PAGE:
If you don't have any idea on how to get your files back in case you lost the password, I found a solution you could use. Because the program is not encrypting the folder but hides it, a good way of bypassing the protection is booting from a Linux distro. During our testing, we've used Ubuntu 7.10 with great success. Even if the folder was securely hidden under Windows, in this distribution it was perfectly visible.
The Assistance menu is not available, but in this case it is quite useless, as the application does not have a lot of features and it mainly does one thing: hides a specific folder within a couple of clicks. If you have any questions, the software's publisher can be contacted by writing an email to one of its addresses or by completing a Contact Us web form. In either way, if you forget the password you set up, it is not going to be able to provide it as there isn't any password recovery feature integrated in the program.
With all this being said, My Lockbox turns out to be some very handy software. Unless you want your files to be moved from one partition to another or to be securely encrypted, the program helps you hide files or directories from your volume under a single password protected folder name. Careful with the hint because you don't want to lose the password, as the developer does not provide any recovery method.
Easy-to-use application with a skin customized interface. It hides the chosen folder and if you are not an "authorized" user, you can't find out what it contains even if you access it remotely. Logging in as System Administrator or running the Safe mode will not bypass the Lockbox folder's protection. Although a context menu is not available, you can always Drag&Drop the destination folder (or just browse for it). The program's Control Panel pops-out with simple keystrokes which can be customized anytime to suit your needs.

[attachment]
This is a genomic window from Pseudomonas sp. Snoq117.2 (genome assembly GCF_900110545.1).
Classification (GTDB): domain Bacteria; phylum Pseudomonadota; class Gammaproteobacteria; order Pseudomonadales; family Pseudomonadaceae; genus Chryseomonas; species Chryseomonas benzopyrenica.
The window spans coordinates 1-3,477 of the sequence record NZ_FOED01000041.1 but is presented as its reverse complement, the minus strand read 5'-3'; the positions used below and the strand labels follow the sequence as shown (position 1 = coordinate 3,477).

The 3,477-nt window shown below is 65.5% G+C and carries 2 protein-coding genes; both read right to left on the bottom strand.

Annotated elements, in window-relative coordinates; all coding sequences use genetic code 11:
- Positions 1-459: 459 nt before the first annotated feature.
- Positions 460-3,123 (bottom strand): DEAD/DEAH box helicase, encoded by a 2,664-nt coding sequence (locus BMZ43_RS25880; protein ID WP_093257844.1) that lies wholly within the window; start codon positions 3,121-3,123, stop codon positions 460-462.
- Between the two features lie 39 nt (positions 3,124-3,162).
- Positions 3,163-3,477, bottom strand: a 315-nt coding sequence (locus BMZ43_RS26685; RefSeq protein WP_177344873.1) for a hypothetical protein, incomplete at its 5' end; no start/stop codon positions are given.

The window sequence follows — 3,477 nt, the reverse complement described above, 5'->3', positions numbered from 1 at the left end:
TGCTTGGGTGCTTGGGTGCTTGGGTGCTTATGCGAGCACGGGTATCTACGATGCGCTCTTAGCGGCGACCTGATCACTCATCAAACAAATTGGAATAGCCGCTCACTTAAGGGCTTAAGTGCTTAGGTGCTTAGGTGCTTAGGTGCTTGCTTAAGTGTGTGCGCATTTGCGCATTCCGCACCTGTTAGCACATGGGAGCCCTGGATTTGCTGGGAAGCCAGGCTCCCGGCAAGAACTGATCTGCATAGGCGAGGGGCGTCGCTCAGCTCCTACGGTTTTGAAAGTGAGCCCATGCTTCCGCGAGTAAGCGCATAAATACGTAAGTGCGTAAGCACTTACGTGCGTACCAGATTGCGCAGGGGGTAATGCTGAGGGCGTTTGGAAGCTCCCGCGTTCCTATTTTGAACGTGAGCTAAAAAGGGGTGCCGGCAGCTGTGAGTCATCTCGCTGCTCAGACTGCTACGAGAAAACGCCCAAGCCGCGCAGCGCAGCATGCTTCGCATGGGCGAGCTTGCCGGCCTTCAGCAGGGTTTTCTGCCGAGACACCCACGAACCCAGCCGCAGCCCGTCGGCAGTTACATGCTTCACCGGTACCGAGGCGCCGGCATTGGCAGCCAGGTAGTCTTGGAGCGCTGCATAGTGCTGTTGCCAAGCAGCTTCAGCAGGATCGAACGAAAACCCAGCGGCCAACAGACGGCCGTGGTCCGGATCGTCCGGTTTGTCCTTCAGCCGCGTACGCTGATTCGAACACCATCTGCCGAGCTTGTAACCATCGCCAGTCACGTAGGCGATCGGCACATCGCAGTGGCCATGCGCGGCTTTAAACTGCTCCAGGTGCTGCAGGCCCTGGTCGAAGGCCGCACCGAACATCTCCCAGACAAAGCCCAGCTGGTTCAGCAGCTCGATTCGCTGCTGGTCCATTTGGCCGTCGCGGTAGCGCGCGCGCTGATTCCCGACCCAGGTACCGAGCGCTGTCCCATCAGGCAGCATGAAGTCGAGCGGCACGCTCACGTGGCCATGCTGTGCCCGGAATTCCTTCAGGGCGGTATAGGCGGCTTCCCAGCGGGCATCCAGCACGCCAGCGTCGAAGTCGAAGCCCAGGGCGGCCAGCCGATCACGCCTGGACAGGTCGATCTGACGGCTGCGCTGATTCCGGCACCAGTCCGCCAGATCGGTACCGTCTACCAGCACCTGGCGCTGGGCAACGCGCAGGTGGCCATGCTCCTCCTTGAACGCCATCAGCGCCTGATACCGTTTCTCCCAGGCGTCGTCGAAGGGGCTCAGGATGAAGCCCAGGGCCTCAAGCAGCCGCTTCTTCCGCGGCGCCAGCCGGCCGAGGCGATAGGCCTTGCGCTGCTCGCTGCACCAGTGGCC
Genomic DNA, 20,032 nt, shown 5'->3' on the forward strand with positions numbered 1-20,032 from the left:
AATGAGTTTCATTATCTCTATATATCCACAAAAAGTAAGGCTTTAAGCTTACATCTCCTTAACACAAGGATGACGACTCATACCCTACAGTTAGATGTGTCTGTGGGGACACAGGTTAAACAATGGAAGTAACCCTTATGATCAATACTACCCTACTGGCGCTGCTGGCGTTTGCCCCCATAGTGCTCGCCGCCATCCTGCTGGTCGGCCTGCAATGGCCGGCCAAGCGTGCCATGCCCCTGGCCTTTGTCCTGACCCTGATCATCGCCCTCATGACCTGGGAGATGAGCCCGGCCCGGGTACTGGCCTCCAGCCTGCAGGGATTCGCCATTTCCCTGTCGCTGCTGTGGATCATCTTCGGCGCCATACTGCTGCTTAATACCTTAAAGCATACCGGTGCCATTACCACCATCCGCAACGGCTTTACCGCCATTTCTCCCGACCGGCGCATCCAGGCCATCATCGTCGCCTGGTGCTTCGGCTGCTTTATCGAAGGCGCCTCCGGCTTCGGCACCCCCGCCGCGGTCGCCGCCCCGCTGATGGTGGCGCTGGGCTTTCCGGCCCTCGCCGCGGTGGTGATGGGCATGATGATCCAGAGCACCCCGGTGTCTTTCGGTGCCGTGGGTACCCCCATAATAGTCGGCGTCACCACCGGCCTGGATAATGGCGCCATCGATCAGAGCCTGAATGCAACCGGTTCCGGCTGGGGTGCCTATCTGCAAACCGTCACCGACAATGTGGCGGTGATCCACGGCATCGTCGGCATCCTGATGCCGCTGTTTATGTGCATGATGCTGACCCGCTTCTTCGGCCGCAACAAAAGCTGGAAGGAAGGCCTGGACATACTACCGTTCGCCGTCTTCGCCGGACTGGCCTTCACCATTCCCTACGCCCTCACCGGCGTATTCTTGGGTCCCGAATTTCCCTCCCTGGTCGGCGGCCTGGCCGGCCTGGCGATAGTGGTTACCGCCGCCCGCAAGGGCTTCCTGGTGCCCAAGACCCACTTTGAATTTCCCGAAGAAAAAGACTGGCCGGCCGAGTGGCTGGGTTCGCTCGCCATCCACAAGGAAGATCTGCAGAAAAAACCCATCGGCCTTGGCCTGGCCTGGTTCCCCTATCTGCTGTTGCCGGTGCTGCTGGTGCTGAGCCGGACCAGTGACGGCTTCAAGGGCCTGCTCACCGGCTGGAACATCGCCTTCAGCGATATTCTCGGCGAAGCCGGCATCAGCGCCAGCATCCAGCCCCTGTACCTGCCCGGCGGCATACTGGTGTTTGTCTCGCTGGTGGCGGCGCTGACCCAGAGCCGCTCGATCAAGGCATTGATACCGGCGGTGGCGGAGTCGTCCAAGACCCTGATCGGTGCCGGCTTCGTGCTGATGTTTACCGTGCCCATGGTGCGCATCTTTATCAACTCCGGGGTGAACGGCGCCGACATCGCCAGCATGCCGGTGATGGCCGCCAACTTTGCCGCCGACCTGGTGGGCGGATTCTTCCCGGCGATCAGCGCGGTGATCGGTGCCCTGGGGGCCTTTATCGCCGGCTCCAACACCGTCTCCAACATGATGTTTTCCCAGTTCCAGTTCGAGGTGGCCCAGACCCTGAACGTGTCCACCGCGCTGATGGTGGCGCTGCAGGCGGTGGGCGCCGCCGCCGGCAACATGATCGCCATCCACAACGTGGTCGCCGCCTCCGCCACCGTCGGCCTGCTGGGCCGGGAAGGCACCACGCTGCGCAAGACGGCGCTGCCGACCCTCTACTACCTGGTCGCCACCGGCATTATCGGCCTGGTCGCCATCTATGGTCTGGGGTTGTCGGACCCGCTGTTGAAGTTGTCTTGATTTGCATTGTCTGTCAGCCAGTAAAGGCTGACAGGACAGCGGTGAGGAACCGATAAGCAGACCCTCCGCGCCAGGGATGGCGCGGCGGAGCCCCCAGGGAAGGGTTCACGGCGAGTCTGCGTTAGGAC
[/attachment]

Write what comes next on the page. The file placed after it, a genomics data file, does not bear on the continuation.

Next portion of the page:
Only one folder can be hidden, pretty inconvenient unless you want to change all the hard drive tree structure. In the Lockbox folder location, the text-box area gives you the impression you can type in it. It doesn't refresh the folders structure immediately. A new attempt to get in the Lockbox folder will display a "." (it is a dot) folder full with the files and folders outside the hidden directory. And remember not to lose the password you set up. Password recovery is unavailable and there is no warning about this.
Unless you want a program to encrypt your files and folders with a password-key, My Lockbox seems to be a very good alternative. It doesn't take long to learn how to use it and it can bring long-term benefits. Other than this, you are more than free to have a go with it as it is a freebie. You might want to keep the password you set safe, because once you've lost it, there is no feature provided by the program to retrieve it.
Here are some snapshots of the application in action: